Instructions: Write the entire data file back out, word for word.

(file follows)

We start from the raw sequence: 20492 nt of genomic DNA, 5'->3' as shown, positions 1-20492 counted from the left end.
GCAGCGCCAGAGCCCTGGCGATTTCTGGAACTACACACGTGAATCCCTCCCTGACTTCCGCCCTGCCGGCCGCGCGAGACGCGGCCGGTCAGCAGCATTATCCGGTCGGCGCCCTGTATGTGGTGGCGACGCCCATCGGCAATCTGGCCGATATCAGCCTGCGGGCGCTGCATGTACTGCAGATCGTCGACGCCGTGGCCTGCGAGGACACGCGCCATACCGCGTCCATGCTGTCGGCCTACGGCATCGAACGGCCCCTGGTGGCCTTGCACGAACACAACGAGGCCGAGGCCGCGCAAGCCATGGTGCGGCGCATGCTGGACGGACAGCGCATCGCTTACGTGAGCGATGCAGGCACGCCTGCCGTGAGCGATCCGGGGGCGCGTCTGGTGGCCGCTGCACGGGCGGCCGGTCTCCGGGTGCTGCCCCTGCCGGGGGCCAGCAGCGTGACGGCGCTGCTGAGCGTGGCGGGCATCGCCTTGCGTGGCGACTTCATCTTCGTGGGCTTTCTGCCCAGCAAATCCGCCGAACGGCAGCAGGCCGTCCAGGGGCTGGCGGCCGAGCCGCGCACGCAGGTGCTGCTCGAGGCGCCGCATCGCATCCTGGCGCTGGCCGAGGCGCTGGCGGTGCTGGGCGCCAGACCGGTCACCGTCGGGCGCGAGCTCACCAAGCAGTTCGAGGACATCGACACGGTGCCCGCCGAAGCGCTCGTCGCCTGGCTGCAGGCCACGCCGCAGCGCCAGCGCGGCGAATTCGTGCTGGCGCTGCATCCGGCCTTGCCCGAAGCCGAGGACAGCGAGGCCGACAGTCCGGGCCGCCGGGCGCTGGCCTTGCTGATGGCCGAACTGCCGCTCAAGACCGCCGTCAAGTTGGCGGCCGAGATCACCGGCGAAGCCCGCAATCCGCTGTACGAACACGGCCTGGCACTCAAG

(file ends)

We start from the raw sequence: 20492 nt of genomic DNA, 5'->3' as shown, positions 1-20492 counted from the left end.
GCAGCGCCAGAGCCCTGGCGATTTCTGGAACTACACACGTGAATCCCTCCCTGACTTCCGCCCTGCCGGCCGCGCGAGACGCGGCCGGTCAGCAGCATTATCCGGTCGGCGCCCTGTATGTGGTGGCGACGCCCATCGGCAATCTGGCCGATATCAGCCTGCGGGCGCTGCATGTACTGCAGATCGTCGACGCCGTGGCCTGCGAGGACACGCGCCATACCGCGTCCATGCTGTCGGCCTACGGCATCGAACGGCCCCTGGTGGCCTTGCACGAACACAACGAGGCCGAGGCCGCGCAAGCCATGGTGCGGCGCATGCTGGACGGACAGCGCATCGCTTACGTGAGCGATGCAGGCACGCCTGCCGTGAGCGATCCGGGGGCGCGTCTGGTGGCCGCTGCACGGGCGGCCGGTCTCCGGGTGCTGCCCCTGCCGGGGGCCAGCAGCGTGACGGCGCTGCTGAGCGTGGCGGGCATCGCCTTGCGTGGCGACTTCATCTTCGTGGGCTTTCTGCCCAGCAAATCCGCCGAACGGCAGCAGGCCGTCCAGGGGCTGGCGGCCGAGCCGCGCACGCAGGTGCTGCTCGAGGCGCCGCATCGCATCCTGGCGCTGGCCGAGGCGCTGGCGGTGCTGGGCGCCAGACCGGTCACCGTCGGGCGCGAGCTCACCAAGCAGTTCGAGGACATCGACACGGTGCCCGCCGAAGCGCTCGTCGCCTGGCTGCAGGCCACGCCGCAGCGCCAGCGCGGCGAATTCGTGCTGGCGCTGCATCCGGCCTTGCCCGAAGCCGAGGACAGCGAGGCCGACAGTCCGGGCCGCCGGGCGCTGGCCTTGCTGATGGCCGAACTGCCGCTCAAGACCGCCGTCAAGTTGGCGGCCGAGATCACCGGCGAAGCCCGCAATCCGCTGTACGAACACGGCCTGGCACTCAAG